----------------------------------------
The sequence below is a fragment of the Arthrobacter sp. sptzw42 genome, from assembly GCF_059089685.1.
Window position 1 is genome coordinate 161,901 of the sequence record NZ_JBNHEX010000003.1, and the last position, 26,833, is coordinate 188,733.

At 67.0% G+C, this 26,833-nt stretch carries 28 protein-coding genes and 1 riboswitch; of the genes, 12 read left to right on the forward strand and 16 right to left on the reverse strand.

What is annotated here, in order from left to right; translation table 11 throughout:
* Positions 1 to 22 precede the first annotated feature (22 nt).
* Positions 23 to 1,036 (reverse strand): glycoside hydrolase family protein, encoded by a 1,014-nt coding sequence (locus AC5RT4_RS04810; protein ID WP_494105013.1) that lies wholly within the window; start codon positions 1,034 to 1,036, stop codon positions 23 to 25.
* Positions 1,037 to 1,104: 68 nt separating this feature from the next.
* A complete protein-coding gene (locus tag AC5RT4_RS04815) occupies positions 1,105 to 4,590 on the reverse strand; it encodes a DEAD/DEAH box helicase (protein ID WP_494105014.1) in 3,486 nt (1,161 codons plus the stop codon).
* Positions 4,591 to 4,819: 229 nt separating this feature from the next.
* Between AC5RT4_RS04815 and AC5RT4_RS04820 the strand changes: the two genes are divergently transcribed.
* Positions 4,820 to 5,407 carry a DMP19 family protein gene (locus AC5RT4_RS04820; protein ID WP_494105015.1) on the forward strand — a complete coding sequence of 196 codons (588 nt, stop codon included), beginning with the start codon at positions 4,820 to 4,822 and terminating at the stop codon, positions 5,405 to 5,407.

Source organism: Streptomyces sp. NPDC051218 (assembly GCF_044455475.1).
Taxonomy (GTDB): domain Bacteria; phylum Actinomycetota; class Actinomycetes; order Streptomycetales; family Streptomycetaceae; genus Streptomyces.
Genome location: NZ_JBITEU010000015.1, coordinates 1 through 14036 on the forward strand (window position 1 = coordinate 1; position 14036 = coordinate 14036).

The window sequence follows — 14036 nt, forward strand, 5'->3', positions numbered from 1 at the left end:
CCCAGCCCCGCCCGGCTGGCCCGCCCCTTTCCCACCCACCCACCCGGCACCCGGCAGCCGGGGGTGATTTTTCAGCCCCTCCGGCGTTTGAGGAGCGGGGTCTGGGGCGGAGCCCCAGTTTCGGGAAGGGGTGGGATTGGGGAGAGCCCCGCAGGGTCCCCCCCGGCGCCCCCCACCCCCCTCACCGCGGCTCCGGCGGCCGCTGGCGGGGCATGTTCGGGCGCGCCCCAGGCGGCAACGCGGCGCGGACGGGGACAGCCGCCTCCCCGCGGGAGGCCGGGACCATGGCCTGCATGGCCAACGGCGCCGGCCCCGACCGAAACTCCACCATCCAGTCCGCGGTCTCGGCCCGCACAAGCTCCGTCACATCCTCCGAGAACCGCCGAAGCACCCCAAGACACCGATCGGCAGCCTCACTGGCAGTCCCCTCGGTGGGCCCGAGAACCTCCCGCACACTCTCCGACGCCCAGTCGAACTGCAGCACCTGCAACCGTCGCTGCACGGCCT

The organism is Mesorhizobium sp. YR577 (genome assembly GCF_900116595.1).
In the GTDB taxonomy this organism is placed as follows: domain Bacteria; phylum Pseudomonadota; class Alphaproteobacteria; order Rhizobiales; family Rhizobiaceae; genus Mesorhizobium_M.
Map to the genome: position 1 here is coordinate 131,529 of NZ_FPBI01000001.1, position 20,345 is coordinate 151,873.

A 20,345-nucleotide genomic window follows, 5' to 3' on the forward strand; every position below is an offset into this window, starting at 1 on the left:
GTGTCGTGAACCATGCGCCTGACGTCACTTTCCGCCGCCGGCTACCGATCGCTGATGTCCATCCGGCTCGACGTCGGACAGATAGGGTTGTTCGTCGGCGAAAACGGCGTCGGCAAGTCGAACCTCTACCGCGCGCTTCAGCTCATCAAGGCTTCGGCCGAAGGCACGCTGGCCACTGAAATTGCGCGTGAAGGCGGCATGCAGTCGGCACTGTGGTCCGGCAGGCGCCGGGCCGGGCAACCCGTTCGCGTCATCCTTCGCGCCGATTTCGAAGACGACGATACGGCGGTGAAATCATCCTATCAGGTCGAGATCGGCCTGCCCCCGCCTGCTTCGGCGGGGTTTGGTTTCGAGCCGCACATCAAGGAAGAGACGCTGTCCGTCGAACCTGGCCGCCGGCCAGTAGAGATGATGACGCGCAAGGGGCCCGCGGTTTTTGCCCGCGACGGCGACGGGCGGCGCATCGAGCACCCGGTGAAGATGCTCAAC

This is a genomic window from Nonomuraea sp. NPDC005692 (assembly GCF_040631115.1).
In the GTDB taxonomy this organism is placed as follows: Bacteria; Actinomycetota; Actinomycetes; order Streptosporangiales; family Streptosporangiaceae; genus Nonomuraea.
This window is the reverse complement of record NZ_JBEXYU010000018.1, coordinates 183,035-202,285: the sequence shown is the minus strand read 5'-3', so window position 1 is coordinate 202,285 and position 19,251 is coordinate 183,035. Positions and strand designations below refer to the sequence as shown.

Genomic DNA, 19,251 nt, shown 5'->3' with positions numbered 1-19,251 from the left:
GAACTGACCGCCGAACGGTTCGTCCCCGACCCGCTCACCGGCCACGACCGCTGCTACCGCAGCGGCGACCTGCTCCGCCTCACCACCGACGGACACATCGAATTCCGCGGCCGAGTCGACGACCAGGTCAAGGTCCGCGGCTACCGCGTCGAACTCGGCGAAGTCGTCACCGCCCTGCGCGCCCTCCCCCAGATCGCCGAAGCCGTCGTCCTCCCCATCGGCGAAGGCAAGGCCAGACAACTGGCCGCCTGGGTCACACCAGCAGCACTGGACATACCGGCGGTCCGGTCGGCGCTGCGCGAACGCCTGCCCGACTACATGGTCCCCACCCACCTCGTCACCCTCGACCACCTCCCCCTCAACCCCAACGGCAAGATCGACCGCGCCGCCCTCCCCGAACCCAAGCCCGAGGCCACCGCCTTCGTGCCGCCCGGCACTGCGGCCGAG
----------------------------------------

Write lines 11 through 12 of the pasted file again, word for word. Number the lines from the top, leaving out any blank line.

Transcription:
* Positions 4,820 to 5,407 carry a DMP19 family protein gene (locus AC5RT4_RS04820; protein ID WP_494105015.1) on the forward strand — a complete coding sequence of 196 codons (588 nt, stop codon included), beginning with the start codon at positions 4,820 to 4,822 and terminating at the stop codon, positions 5,405 to 5,407.

Source organism: Streptomyces sp. NPDC051218 (assembly GCF_044455475.1).